With major software supply chain attacks including the SunBurst attack on SolarWinds in 2020 and the critical vulnerability Log4j, software security moved front and center for risk managers and software teams alike. These incidents, along with a string of other attacks that span the past few decades, show the problem is only getting worse as bad actors target an increasingly complex process for building software — and the software development toolchain itself.
The problem has accelerated dramatically in the past three years, with software supply chain threats via open-source repositories skyrocketing by 1300% between 2020 and 2023, catching security teams off guard. Also: Nearly nine out of 10 security and IT professionals surveyed in a 2023 study said that their companies detected security issues in their software supply chains in the last 12 months.
The problem of software supply chain security has also caught the attention of the U.S. federal government, which has been very active over the past few years in seeking to tackle the problem head on. Those efforts include the White House's Executive Order on Improving the Nation’s Cybersecurity, released in May 2021, and a flurry of other critical initiatives and guidance that have followed, including the Secure by Design initiative in 2023.
Here is a definitive timeline of the U.S.'s major software supply chain policy initiatives and mandates:
The White House released an Executive Order (EO) on Improving the Nation’s Cybersecurity (14028). The EO aims to improve several areas of cybersecurity, including software supply chain security.
The NTIA introduced the Vulnerability Exploitability eXchange (VEX), which was created to “fill a particular need regarding use of software bills of materials."
The Cybersecurity and Infrastructure Security Agency (CISA), along with 17 other U.S. and international partners, released Secure by Design, an initiative that aims to shift the burden of software risk from consumers (buyers) to the producers of the software (development companies.)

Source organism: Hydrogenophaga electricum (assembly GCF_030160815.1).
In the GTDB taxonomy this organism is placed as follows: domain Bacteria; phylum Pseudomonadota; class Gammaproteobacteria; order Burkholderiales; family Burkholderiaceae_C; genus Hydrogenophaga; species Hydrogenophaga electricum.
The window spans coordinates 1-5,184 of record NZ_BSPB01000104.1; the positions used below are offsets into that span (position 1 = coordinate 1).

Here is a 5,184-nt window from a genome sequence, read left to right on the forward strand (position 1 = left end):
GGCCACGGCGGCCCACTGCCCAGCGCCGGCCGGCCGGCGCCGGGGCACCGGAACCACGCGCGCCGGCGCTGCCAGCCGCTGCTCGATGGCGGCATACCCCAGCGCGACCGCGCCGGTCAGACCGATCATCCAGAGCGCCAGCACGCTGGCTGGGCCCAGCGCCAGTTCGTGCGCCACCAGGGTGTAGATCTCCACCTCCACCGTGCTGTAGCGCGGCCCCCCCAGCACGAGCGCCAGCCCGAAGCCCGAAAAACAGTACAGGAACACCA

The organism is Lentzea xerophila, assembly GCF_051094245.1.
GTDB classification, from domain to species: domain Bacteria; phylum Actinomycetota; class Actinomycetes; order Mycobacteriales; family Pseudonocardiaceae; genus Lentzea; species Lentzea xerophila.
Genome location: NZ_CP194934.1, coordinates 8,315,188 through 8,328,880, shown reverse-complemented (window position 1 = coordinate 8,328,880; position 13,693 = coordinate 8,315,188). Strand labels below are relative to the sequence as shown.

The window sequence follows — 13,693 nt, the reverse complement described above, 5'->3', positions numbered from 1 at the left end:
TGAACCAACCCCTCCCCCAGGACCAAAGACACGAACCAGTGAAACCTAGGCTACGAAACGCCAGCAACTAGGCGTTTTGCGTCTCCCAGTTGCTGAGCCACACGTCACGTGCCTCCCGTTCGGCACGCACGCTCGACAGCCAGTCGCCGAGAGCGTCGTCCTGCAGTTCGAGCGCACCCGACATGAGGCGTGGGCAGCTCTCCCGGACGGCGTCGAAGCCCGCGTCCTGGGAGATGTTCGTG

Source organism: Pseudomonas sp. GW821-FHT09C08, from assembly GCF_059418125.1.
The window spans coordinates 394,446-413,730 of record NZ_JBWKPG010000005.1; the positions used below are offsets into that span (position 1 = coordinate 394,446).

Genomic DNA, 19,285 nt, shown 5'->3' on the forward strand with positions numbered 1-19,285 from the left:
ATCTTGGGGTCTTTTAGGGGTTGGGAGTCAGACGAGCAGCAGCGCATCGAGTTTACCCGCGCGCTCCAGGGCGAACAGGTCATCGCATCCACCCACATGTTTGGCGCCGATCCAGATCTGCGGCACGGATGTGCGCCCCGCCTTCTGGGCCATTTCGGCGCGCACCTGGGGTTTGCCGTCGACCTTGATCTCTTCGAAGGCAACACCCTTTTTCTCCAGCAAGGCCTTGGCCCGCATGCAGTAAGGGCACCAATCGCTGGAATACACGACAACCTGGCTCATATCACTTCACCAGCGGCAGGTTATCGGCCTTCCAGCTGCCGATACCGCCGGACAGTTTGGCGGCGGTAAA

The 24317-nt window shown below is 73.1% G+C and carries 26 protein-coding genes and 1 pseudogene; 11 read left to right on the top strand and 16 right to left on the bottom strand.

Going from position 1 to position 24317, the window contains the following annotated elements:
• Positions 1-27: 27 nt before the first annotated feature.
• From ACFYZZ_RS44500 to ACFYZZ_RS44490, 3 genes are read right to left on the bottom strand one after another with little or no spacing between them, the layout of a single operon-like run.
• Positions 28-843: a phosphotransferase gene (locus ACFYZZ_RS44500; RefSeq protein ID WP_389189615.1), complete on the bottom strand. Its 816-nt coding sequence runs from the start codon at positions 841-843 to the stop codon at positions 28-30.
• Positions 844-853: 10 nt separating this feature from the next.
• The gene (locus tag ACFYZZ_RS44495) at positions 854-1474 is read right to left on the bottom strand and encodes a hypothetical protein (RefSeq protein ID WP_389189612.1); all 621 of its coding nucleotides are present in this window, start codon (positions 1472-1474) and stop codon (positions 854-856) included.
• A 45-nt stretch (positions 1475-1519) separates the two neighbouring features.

CISA and the National Security Agency (NSA) released a Cybersecurity Information Sheet (CSI) on Defending Continuous Integration/Continuous Delivery (CI/CD) Environments, which outlines recommendations and best practices for improving defenses in the software development, security, and operations (DevSecOps) process.
The Securities and Exchange Commission (SEC) released a set of rules on “Cybersecurity Risk Management, Strategy, Governance, and Incident Disclosure.” As of August 2023, SEC registrants will now have to disclose material cybersecurity incidents, and annually disclose “basic material information” about the company’s state of cybersecurity.
The Food and Drug Administration (FDA) released “Cybersecurity in Medical Devices: Quality System Consideration and Content of Premarket Submissions” as a reference document for device manufacturers, who must now report on their medical devices’ cybersecurity, in accordance with part (f) of Sec. 524B in H.R.2617.
As a part of its second phase of the “Securing the Software Supply Chain” guide, the ESF working panel released “Securing the Software Supply Chain: Recommended Practices for Software Bill of Materials Consumption,” which is meant for developers, suppliers, and customers.
Get up to speed on key trends and understand the landscape with The State of Software Supply Chain Security 2024. Plus: Learn about ReversingLabs Spectra Assure for software supply chain security.
- Update your understanding: Buyer's Guide for Software Supply Chain Security
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- Get the report and take action: The State of Supply Chain Security 2024
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- See Gartner's guidance on managing software supply chain risk